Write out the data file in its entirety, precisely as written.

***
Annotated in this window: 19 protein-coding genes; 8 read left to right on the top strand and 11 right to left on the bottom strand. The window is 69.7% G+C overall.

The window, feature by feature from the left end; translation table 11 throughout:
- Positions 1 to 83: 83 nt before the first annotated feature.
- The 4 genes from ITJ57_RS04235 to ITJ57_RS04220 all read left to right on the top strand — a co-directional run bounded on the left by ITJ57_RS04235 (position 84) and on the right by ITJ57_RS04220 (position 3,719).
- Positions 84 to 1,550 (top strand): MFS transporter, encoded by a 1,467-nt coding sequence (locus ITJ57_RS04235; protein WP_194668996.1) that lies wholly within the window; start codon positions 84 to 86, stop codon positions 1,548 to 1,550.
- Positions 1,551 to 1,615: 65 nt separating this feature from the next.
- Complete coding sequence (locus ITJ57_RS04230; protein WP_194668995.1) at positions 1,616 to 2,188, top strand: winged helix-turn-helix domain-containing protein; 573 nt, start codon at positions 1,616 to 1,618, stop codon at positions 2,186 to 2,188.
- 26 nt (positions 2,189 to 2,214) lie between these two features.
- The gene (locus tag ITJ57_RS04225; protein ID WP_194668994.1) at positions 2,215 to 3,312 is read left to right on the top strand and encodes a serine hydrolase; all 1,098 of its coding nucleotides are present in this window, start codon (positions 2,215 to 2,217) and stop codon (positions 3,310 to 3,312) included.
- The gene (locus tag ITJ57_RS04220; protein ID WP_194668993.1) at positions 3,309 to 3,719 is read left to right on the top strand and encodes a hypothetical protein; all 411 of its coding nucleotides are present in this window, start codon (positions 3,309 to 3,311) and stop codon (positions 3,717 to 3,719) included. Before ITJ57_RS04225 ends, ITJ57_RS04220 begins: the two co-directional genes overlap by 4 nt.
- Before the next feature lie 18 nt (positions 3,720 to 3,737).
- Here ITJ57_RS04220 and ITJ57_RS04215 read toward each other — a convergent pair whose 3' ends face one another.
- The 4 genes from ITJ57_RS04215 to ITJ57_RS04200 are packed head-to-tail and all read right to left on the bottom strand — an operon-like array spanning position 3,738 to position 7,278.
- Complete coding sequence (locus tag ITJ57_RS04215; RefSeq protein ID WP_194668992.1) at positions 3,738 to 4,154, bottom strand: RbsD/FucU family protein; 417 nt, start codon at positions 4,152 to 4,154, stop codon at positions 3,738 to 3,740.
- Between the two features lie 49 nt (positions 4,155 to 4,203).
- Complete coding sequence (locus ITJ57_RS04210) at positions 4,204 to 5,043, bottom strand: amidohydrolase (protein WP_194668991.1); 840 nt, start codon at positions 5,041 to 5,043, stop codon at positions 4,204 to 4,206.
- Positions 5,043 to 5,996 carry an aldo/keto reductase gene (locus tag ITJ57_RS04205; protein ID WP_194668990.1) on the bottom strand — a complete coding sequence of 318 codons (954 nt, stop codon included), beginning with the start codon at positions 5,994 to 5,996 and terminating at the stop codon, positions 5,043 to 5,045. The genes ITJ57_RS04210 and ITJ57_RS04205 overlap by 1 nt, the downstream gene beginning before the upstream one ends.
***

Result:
Annotated in this window: 19 protein-coding genes; 8 read left to right on the top strand and 11 right to left on the bottom strand. The window is 69.7% G+C overall.

The window, feature by feature from the left end; translation table 11 throughout:
- Positions 1 to 83: 83 nt before the first annotated feature.
- The 4 genes from ITJ57_RS04235 to ITJ57_RS04220 all read left to right on the top strand — a co-directional run bounded on the left by ITJ57_RS04235 (position 84) and on the right by ITJ57_RS04220 (position 3,719).
- Positions 84 to 1,550 (top strand): MFS transporter, encoded by a 1,467-nt coding sequence (locus ITJ57_RS04235; protein WP_194668996.1) that lies wholly within the window; start codon positions 84 to 86, stop codon positions 1,548 to 1,550.
- Positions 1,551 to 1,615: 65 nt separating this feature from the next.
- Complete coding sequence (locus ITJ57_RS04230; protein WP_194668995.1) at positions 1,616 to 2,188, top strand: winged helix-turn-helix domain-containing protein; 573 nt, start codon at positions 1,616 to 1,618, stop codon at positions 2,186 to 2,188.
- 26 nt (positions 2,189 to 2,214) lie between these two features.
- The gene (locus tag ITJ57_RS04225; protein ID WP_194668994.1) at positions 2,215 to 3,312 is read left to right on the top strand and encodes a serine hydrolase; all 1,098 of its coding nucleotides are present in this window, start codon (positions 2,215 to 2,217) and stop codon (positions 3,310 to 3,312) included.
- The gene (locus tag ITJ57_RS04220; protein ID WP_194668993.1) at positions 3,309 to 3,719 is read left to right on the top strand and encodes a hypothetical protein; all 411 of its coding nucleotides are present in this window, start codon (positions 3,309 to 3,311) and stop codon (positions 3,717 to 3,719) included. Before ITJ57_RS04225 ends, ITJ57_RS04220 begins: the two co-directional genes overlap by 4 nt.
- Before the next feature lie 18 nt (positions 3,720 to 3,737).
- Here ITJ57_RS04220 and ITJ57_RS04215 read toward each other — a convergent pair whose 3' ends face one another.
- The 4 genes from ITJ57_RS04215 to ITJ57_RS04200 are packed head-to-tail and all read right to left on the bottom strand — an operon-like array spanning position 3,738 to position 7,278.
- Complete coding sequence (locus tag ITJ57_RS04215; RefSeq protein ID WP_194668992.1) at positions 3,738 to 4,154, bottom strand: RbsD/FucU family protein; 417 nt, start codon at positions 4,152 to 4,154, stop codon at positions 3,738 to 3,740.
- Between the two features lie 49 nt (positions 4,155 to 4,203).
- Complete coding sequence (locus ITJ57_RS04210) at positions 4,204 to 5,043, bottom strand: amidohydrolase (protein WP_194668991.1); 840 nt, start codon at positions 5,041 to 5,043, stop codon at positions 4,204 to 4,206.
- Positions 5,043 to 5,996 carry an aldo/keto reductase gene (locus tag ITJ57_RS04205; protein ID WP_194668990.1) on the bottom strand — a complete coding sequence of 318 codons (954 nt, stop codon included), beginning with the start codon at positions 5,994 to 5,996 and terminating at the stop codon, positions 5,043 to 5,045. The genes ITJ57_RS04210 and ITJ57_RS04205 overlap by 1 nt, the downstream gene beginning before the upstream one ends.